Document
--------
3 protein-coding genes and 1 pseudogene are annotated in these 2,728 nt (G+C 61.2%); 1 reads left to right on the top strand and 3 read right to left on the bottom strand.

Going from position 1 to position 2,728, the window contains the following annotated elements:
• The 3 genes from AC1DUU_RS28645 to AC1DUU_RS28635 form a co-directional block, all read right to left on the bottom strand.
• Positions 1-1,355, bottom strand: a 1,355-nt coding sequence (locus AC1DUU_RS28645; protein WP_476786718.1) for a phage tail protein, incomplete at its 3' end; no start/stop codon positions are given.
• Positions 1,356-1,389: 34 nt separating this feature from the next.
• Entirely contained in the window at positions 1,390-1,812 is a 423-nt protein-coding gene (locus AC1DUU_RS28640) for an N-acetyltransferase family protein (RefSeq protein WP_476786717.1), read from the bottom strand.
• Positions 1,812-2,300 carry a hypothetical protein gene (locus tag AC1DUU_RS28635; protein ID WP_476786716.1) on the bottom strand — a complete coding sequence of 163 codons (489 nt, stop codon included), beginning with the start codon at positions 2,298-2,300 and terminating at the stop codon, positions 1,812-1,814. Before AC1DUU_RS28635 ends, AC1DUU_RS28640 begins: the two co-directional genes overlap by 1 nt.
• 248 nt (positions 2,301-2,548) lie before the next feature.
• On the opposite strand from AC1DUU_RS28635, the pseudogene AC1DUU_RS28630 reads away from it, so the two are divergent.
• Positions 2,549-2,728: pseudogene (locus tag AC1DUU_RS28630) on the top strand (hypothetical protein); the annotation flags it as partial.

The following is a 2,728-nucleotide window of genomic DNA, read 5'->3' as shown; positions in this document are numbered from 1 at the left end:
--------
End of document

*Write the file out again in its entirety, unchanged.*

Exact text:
3 protein-coding genes and 1 pseudogene are annotated in these 2,728 nt (G+C 61.2%); 1 reads left to right on the top strand and 3 read right to left on the bottom strand.

Going from position 1 to position 2,728, the window contains the following annotated elements:
• The 3 genes from AC1DUU_RS28645 to AC1DUU_RS28635 form a co-directional block, all read right to left on the bottom strand.
• Positions 1-1,355, bottom strand: a 1,355-nt coding sequence (locus AC1DUU_RS28645; protein WP_476786718.1) for a phage tail protein, incomplete at its 3' end; no start/stop codon positions are given.
• Positions 1,356-1,389: 34 nt separating this feature from the next.
• Entirely contained in the window at positions 1,390-1,812 is a 423-nt protein-coding gene (locus AC1DUU_RS28640) for an N-acetyltransferase family protein (RefSeq protein WP_476786717.1), read from the bottom strand.
• Positions 1,812-2,300 carry a hypothetical protein gene (locus tag AC1DUU_RS28635; protein ID WP_476786716.1) on the bottom strand — a complete coding sequence of 163 codons (489 nt, stop codon included), beginning with the start codon at positions 2,298-2,300 and terminating at the stop codon, positions 1,812-1,814. Before AC1DUU_RS28635 ends, AC1DUU_RS28640 begins: the two co-directional genes overlap by 1 nt.
• 248 nt (positions 2,301-2,548) lie before the next feature.
• On the opposite strand from AC1DUU_RS28635, the pseudogene AC1DUU_RS28630 reads away from it, so the two are divergent.
• Positions 2,549-2,728: pseudogene (locus tag AC1DUU_RS28630) on the top strand (hypothetical protein); the annotation flags it as partial.

The following is a 2,728-nucleotide window of genomic DNA, read 5'->3' as shown; positions in this document are numbered from 1 at the left end: